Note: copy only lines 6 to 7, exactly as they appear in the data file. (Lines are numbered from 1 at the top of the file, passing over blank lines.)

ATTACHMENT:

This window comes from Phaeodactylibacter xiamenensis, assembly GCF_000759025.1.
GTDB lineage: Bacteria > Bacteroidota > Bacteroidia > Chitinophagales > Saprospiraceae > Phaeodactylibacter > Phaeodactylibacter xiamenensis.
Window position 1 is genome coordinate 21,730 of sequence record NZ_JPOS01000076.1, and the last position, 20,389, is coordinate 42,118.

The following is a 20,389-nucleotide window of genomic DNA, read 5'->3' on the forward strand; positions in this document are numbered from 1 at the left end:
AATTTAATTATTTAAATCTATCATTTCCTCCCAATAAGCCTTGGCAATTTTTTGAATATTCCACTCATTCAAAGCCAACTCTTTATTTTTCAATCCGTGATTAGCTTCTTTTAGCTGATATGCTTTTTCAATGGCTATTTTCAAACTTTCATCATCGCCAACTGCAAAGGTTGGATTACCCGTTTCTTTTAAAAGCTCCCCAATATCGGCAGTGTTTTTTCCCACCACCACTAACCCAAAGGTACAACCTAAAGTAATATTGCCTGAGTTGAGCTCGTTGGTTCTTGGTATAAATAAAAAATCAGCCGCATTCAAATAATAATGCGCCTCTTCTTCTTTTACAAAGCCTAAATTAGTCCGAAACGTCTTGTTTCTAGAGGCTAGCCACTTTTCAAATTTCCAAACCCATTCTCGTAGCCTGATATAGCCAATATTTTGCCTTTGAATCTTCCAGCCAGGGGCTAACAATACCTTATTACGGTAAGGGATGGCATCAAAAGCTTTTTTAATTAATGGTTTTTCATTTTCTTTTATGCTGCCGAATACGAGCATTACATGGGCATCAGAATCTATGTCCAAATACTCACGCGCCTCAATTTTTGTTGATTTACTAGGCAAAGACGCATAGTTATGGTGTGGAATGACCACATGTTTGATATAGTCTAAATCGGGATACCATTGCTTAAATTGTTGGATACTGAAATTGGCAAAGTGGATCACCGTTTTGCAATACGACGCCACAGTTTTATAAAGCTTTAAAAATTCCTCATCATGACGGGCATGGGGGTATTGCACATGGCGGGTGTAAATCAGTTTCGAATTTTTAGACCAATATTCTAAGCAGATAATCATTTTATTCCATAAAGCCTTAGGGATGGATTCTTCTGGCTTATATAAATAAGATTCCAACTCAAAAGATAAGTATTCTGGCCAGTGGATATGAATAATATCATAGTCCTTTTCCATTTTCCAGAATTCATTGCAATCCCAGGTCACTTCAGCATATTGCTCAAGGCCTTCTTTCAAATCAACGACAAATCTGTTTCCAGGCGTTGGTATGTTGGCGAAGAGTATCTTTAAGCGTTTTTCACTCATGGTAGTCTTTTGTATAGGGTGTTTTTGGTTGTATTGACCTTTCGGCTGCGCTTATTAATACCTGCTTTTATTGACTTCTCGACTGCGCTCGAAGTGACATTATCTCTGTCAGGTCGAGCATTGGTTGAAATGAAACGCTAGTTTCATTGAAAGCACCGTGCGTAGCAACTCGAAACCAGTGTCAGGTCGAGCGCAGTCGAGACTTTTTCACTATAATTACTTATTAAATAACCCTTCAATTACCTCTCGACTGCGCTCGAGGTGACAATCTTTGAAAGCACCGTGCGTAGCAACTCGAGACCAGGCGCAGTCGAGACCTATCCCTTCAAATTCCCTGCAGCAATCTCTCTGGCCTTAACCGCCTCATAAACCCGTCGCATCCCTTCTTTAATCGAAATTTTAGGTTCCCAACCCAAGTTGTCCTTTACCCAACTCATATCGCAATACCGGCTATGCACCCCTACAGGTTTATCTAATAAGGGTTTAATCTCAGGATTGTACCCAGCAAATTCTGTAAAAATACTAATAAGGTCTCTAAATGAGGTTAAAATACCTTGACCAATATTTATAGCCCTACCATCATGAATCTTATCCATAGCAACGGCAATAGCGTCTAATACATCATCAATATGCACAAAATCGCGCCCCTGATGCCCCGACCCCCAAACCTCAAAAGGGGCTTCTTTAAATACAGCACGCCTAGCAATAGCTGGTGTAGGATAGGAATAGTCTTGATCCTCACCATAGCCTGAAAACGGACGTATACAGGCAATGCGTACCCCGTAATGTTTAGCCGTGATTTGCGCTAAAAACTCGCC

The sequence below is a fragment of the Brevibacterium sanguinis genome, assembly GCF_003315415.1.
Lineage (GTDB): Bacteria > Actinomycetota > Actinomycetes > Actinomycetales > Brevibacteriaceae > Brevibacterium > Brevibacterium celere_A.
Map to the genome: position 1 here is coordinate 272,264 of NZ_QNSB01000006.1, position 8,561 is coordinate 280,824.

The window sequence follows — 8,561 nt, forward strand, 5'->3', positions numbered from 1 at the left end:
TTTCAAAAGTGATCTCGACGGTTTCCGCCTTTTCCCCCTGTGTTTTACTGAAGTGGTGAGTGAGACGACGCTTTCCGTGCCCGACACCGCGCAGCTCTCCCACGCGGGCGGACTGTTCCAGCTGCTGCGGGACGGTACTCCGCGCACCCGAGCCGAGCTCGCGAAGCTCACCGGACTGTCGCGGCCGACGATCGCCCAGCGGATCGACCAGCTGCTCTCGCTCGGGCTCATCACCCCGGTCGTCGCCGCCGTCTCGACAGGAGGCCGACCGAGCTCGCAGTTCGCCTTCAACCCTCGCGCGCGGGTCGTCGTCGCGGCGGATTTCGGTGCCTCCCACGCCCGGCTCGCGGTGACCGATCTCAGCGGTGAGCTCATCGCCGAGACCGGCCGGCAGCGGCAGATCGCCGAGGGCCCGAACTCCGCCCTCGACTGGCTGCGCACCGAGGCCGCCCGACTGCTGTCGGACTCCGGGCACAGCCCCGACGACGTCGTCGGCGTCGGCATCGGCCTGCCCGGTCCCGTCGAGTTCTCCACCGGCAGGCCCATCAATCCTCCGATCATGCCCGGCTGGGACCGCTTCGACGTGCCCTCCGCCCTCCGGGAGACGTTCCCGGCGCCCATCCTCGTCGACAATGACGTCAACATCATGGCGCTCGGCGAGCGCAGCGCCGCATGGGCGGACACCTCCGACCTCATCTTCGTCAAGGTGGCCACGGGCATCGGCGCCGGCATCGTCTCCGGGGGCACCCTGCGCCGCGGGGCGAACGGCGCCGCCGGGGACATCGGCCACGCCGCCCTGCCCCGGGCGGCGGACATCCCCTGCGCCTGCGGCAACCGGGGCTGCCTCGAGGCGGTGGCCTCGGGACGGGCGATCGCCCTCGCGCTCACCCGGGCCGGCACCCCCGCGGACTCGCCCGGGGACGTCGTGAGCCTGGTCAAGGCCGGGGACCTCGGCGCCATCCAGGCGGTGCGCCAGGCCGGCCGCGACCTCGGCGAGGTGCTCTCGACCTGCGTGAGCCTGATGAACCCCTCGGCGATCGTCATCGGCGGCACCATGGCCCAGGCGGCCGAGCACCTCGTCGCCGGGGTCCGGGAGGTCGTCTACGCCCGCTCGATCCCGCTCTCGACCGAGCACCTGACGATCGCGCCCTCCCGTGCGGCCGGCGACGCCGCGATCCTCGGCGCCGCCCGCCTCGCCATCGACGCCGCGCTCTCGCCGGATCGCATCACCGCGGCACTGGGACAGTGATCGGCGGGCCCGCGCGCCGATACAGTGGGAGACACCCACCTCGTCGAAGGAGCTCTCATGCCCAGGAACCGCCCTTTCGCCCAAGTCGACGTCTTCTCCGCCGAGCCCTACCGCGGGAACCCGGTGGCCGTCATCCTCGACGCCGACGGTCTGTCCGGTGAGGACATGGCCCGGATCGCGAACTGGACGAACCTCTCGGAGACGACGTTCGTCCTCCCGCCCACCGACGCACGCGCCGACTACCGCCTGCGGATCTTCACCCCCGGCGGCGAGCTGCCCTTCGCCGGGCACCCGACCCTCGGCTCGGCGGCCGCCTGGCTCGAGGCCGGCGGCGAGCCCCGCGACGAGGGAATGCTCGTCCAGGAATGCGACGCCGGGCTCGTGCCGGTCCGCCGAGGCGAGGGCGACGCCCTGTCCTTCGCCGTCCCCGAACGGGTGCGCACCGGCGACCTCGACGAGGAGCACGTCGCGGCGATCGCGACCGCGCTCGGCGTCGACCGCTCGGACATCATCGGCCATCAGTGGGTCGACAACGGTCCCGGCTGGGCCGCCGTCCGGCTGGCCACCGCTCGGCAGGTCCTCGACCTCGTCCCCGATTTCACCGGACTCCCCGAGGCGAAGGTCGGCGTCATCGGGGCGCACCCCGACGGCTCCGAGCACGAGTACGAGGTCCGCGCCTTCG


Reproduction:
The sequence below is a fragment of the Brevibacterium sanguinis genome, assembly GCF_003315415.1.
Lineage (GTDB): Bacteria > Actinomycetota > Actinomycetes > Actinomycetales > Brevibacteriaceae > Brevibacterium > Brevibacterium celere_A.